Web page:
Double major in Music and (Bio)Math

<p>Currently, I attend the Florida State University, and when I got accepted, all I could think about was how great their arts program was. I spent my whole first year taking lessons, dance courses, and theatre classes in preparation for an audition for their Musical Theatre program. Unfortunately, I had only done theatre in college that one year, as well as dance. Knowing that music was my strongest point I also auditioned for and got accepted into their college of music (voice principal).</p>

<p>Unfortunately, after acceptance, I started to think that music was not a good major for anyone who wanted to be able to find a job. I was told that art is a waste of time (not from FSU students and faculty necessarily, but from internet searches, some people on campus, parts of my conscious, etcetera). But then I remembered why I came to FSU, and decided that music can work, but only with smart planing, dedication and passion. I am a firm believer that if you set your mind to something you love, it will set itself to you. </p>

<p>It was at that moment that I remembered how much I loved math and science. Knowing that Math is the language of science, and how much I love both it and music, I decided to try my hand at a B.A. in Music and a B.A. in BioMath [(or even just applied, or pure, but Bio being the preference as it would also prepare me for med school) preferably Optometry school, of which all test subjects are covered]</p>

<p>I was wondering if anyone could shed some light on my situation. I am talking to counselors and I personally have my whole sophomore year almost to try and see for sure. I can drop math or music at the end of the year, or switch to a heavier music degree (I plan on auditioning for performance, even if I don't plan on majoring in it, that's the track I'm currently and would at least like to prove myself). But excuse my ranting, if anyone could tell me about job opportunities, difficulties, what some courses may be like for either the math major and/or the music major it'd be greatly appreciated. Also, if there is anyway that I could combine them, that would be lovely information as well. I am very prepared to work hard, pinch my pennies, time as well as my social life. I think that where there is a will there is a way, and anything is possible.</p>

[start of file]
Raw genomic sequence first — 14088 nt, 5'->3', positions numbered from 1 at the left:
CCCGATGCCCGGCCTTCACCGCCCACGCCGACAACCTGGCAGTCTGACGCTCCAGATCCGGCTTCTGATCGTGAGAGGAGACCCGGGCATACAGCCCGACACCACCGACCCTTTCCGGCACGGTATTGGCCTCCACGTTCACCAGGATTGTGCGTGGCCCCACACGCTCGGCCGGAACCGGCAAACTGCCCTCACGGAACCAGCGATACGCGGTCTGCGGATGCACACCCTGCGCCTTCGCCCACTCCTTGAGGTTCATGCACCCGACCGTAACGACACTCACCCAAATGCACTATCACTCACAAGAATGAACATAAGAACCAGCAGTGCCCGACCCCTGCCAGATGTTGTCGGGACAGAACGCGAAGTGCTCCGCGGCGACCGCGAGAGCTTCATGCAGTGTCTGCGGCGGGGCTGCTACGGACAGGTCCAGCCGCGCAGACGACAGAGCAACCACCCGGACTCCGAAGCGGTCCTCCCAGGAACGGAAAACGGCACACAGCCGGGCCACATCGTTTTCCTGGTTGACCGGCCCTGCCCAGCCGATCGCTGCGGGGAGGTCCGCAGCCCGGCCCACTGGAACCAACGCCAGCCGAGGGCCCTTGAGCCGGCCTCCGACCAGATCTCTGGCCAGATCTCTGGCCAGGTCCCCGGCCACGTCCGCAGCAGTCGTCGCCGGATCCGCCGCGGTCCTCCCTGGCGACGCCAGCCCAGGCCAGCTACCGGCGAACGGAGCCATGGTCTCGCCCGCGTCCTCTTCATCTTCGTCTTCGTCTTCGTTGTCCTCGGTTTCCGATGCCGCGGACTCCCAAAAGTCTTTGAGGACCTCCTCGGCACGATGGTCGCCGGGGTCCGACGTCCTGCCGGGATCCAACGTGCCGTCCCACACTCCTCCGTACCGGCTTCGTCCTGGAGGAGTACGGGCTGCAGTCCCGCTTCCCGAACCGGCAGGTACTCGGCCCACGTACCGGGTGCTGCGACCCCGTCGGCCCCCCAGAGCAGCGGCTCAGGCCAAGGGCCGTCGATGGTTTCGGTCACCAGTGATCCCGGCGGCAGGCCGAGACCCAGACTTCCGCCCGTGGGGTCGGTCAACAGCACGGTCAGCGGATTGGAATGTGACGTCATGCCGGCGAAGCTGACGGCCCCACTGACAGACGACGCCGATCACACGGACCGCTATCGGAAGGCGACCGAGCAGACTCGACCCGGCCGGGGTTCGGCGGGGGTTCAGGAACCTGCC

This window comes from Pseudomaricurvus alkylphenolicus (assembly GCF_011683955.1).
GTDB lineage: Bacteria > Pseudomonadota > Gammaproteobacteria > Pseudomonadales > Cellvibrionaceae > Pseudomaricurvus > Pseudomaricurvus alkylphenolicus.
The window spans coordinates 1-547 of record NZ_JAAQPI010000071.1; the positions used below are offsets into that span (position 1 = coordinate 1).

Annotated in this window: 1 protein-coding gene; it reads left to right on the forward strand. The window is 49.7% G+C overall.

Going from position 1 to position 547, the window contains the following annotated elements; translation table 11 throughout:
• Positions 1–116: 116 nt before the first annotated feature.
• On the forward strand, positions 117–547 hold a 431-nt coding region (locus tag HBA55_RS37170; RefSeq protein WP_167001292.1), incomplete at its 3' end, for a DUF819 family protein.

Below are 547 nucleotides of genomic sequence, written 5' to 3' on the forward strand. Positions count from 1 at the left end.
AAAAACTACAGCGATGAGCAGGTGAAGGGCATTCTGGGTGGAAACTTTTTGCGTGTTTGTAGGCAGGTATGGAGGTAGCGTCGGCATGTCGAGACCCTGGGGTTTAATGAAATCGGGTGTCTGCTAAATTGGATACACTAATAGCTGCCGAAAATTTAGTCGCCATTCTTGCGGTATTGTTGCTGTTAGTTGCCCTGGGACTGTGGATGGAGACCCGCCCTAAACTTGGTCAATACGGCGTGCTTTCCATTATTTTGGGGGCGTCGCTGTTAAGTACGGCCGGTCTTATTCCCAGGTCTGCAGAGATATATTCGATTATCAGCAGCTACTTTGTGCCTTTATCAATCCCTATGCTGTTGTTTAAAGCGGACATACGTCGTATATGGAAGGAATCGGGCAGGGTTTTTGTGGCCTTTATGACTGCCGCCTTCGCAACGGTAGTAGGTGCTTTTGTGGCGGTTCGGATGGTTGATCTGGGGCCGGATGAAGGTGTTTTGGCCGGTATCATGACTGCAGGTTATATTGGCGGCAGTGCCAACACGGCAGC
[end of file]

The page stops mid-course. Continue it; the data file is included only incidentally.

<p>This is linked as a Featured Discussion at the top of the page for the Music Major Forum. Lots for you to read in here:
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<p>In any major, I don't know that it is a matter of if you can find a job, as much it is a matter of can you find a good paying job or a job that is related to the major.</p>

<p>Music performance jobs may be very rare, and many of them aren't full time or simply don't pay much, but a music major has just a good of a chance of getting an entry level management job as any other major, probably even including business. Many employers are simply looking for someone with a college degree - doesn't matter what the major is. </p>

<p>At one of my first jobs after college I was told that "this job doesn't require a college degree but we only interview college graduates because they tend to be more successful in this position."</p>

<p>If you are considering majoring in math, you have to look at it the same way as music. I've never actually seen a job advertisement asking specifically for a "math major". A bachelors in math probably only really qualifies one for an entry level management job or grad school (pretty much like most majors). Of course you could teach math, but most states require a teachers certificate, which would likely mean a minor in education plus student teaching in addition to the bachelors in math.</p>